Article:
### ASA 127th Meeting M.I.T. 1994 June 6-10

## 5pUW15. Application of isoperimetric inequalities to the problem of
acoustic scattering from irregularly shaped objects.

**David R. Palmer
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*NOAA/AOML, 4301 Rickenbacker Cswy., Miami, FL 33149
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It is of general interest to determine the extent that acoustic remote
sensing can estimate physical properties of particulates suspended in the
ocean. One question that can be asked is how well the concentration of
particulates can be determined from measurements of the backscattered acoustic
intensity. When it applies, Rayleigh scattering theory provides the
relationship between the concentration and the intensity. The assumption is
always made in application of the theory that the individual scatterers can be
regarded as spheres. While this assumption is intuitively reasonable, it is
desirable to have error estimates. In this work, bounds are derived for the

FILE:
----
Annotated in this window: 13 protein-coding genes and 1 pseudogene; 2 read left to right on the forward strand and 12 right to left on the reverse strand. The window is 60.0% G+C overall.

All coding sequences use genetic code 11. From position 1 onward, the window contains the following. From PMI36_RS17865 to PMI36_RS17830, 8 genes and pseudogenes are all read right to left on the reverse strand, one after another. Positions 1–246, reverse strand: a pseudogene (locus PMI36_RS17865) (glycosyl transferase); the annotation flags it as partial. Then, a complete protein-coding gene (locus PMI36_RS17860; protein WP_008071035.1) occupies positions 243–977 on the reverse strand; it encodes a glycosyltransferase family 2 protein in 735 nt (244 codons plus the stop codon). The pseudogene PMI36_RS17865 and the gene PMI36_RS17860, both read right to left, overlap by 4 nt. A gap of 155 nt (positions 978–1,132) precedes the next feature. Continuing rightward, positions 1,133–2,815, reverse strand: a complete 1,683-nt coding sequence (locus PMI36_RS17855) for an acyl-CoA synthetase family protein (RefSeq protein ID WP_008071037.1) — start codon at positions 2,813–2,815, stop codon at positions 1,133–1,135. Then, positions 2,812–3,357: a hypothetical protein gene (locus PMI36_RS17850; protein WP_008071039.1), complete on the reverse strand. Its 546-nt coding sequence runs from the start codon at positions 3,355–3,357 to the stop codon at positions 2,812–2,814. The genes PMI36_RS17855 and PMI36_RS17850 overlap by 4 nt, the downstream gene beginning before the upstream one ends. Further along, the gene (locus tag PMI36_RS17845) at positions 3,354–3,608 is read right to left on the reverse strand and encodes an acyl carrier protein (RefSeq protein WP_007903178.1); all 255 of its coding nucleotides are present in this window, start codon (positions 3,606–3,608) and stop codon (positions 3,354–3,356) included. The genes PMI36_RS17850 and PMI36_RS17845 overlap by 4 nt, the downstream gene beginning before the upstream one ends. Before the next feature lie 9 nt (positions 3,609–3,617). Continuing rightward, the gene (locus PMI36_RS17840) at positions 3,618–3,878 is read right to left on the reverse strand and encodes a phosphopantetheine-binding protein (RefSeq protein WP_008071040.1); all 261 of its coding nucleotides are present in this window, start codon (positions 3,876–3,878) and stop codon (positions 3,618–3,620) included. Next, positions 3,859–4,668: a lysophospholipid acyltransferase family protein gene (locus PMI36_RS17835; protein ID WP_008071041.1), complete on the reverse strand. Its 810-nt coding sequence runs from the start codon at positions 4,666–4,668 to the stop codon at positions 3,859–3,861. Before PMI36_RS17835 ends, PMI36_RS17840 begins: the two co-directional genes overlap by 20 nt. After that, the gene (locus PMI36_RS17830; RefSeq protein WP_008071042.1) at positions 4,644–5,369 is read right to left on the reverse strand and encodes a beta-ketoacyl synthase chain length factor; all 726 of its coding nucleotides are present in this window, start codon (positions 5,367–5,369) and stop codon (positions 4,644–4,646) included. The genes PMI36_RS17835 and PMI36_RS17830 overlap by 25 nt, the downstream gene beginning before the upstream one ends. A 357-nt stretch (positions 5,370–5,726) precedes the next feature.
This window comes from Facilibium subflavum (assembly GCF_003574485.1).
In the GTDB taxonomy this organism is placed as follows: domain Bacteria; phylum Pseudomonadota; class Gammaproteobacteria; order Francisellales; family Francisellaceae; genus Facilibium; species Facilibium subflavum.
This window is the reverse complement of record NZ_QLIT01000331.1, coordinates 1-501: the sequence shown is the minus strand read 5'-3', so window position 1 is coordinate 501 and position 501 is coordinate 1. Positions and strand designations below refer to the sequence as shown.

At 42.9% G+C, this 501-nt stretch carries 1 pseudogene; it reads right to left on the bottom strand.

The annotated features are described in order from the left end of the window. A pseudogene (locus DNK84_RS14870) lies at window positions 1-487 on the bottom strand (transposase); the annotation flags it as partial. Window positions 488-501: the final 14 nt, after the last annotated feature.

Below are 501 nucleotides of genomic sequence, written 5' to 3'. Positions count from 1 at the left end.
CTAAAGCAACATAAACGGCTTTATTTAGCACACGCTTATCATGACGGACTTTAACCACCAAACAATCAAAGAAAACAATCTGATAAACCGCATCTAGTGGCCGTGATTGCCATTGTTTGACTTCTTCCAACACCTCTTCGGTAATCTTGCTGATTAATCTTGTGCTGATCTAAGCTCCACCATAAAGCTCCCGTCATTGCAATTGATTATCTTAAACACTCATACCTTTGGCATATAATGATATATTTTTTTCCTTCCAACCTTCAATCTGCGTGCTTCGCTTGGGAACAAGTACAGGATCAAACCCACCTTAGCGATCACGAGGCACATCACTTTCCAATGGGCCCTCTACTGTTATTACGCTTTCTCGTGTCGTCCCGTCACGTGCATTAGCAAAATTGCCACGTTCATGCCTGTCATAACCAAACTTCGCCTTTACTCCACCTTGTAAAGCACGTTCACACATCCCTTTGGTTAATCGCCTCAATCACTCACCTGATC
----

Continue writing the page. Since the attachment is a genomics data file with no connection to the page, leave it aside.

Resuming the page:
error that can occur in mass-concentration estimates due to the
spherical-scatterer assumption. These bounds are obtained by using the theory
of isoperimetric inequalities and are rigorous; depending only on the validity
of Rayleigh scattering theory. The formalism is applied to the problem of
estimating the concentration of particulates in black smoker hydrothermal
plumes. These particulates consist of several different metallic sulfides
having different size distributions. It is found that the spherical-scatterer
assumption results in over-estimating the total mass concentration by at most a
factor of 5 and under-estimating it by at most a factor of 0.7.